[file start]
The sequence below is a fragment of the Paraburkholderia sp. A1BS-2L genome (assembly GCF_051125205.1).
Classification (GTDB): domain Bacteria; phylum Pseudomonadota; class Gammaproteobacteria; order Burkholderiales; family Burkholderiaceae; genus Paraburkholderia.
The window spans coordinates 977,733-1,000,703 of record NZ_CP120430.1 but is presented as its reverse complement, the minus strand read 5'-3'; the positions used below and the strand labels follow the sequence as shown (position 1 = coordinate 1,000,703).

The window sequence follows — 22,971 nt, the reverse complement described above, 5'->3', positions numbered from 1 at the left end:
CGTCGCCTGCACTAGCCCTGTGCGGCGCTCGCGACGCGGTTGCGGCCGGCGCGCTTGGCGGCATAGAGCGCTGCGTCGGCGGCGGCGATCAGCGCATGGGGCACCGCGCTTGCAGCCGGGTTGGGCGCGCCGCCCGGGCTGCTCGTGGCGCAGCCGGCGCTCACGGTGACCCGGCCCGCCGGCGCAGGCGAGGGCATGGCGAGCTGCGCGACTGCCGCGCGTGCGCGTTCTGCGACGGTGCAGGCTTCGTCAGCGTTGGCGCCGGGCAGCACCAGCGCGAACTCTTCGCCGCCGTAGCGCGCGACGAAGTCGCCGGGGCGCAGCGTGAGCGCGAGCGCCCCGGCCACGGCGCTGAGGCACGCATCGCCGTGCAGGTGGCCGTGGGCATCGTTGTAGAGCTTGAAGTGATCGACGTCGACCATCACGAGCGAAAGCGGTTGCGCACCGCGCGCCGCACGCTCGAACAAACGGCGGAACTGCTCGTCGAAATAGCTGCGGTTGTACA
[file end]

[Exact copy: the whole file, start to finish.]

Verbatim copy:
The sequence below is a fragment of the Paraburkholderia sp. A1BS-2L genome (assembly GCF_051125205.1).
Classification (GTDB): domain Bacteria; phylum Pseudomonadota; class Gammaproteobacteria; order Burkholderiales; family Burkholderiaceae; genus Paraburkholderia.
The window spans coordinates 977,733-1,000,703 of record NZ_CP120430.1 but is presented as its reverse complement, the minus strand read 5'-3'; the positions used below and the strand labels follow the sequence as shown (position 1 = coordinate 1,000,703).

The window sequence follows — 22,971 nt, the reverse complement described above, 5'->3', positions numbered from 1 at the left end:
CGTCGCCTGCACTAGCCCTGTGCGGCGCTCGCGACGCGGTTGCGGCCGGCGCGCTTGGCGGCATAGAGCGCTGCGTCGGCGGCGGCGATCAGCGCATGGGGCACCGCGCTTGCAGCCGGGTTGGGCGCGCCGCCCGGGCTGCTCGTGGCGCAGCCGGCGCTCACGGTGACCCGGCCCGCCGGCGCAGGCGAGGGCATGGCGAGCTGCGCGACTGCCGCGCGTGCGCGTTCTGCGACGGTGCAGGCTTCGTCAGCGTTGGCGCCGGGCAGCACCAGCGCGAACTCTTCGCCGCCGTAGCGCGCGACGAAGTCGCCGGGGCGCAGCGTGAGCGCGAGCGCCCCGGCCACGGCGCTGAGGCACGCATCGCCGTGCAGGTGGCCGTGGGCATCGTTGTAGAGCTTGAAGTGATCGACGTCGACCATCACGAGCGAAAGCGGTTGCGCACCGCGCGCCGCACGCTCGAACAAACGGCGGAACTGCTCGTCGAAATAGCTGCGGTTGTACA